{
    // wait for any rendering to complete before returning the buffer
    wait("swap_buffers");

    // return the current draw buffer and then switch to the other
    // for future drawing
    bitmap_rgb32 *result = &m_display[m_draw_buffer];
    m_draw_buffer ^= 1;
    return result;
}

The most important thing here to note here is the call to poly_manager’s wait(), which will block the current thread until all rendering is complete. This is important because otherwise the caller may receive a bitmap that is still being drawn to, leading to torn or corrupt visuals.

clear_buffers

One of the most common operations to perform when doing 3D rendering is to initialize or clear the display and depth buffers to a known value. This method below leverages the tile primitive to render a rectangle over the screen by passing in (0,0) and (width,height) for the two vertices.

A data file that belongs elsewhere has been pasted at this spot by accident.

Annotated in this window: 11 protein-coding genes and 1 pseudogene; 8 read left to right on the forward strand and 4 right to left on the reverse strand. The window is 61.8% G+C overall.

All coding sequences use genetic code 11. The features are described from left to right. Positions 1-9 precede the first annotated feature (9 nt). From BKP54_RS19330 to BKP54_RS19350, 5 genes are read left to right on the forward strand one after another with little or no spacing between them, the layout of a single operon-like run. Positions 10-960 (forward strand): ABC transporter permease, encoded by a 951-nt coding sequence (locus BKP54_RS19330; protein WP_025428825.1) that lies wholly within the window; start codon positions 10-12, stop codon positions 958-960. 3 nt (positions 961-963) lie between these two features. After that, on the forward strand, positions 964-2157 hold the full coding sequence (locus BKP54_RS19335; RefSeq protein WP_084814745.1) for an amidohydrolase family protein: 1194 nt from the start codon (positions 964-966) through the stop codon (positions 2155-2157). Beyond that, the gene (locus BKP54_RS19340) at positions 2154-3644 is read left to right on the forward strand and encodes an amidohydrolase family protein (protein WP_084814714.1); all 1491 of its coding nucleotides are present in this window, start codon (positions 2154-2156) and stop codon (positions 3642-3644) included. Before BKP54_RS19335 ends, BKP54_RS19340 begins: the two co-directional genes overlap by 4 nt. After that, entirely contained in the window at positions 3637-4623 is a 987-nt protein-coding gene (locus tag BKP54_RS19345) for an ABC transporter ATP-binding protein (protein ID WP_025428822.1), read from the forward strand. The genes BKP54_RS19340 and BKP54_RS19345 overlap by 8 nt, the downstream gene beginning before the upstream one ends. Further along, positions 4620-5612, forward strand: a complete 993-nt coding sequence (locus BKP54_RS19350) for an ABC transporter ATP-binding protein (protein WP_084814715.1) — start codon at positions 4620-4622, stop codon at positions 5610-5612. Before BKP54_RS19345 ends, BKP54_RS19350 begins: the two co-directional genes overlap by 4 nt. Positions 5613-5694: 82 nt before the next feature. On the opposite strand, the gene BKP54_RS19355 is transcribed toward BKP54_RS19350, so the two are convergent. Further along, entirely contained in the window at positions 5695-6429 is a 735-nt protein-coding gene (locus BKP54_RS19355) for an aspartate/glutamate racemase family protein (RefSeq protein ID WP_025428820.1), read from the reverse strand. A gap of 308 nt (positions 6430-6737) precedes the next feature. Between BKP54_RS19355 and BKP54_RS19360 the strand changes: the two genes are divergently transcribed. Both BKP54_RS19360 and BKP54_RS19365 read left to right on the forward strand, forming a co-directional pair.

Because the color and depth values to clear the buffer to are constant, they are stored in a freshly-allocated example_object_data object, along with a pointer to the buffers in question. The render_tile() call is made with a <0> suffix indicating that there are no iterated parameters to worry about:

void example_renderer::clear_buffers(rgb_t color, uint16_t depthval)
{
    // allocate object data and populate it with information needed
    example_object_data &object = object_data().next();
    object.dest = &m_display[m_draw_buffer];
    object.depth = &m_depth;
    object.color = color;
    object.depthval = depthval;

    // top,left coordinate is always (0,0)
    vertex_t topleft;
    topleft.x = 0;
    topleft.y = 0;

    // bottom,right coordinate is (width,height)
    vertex_t botright;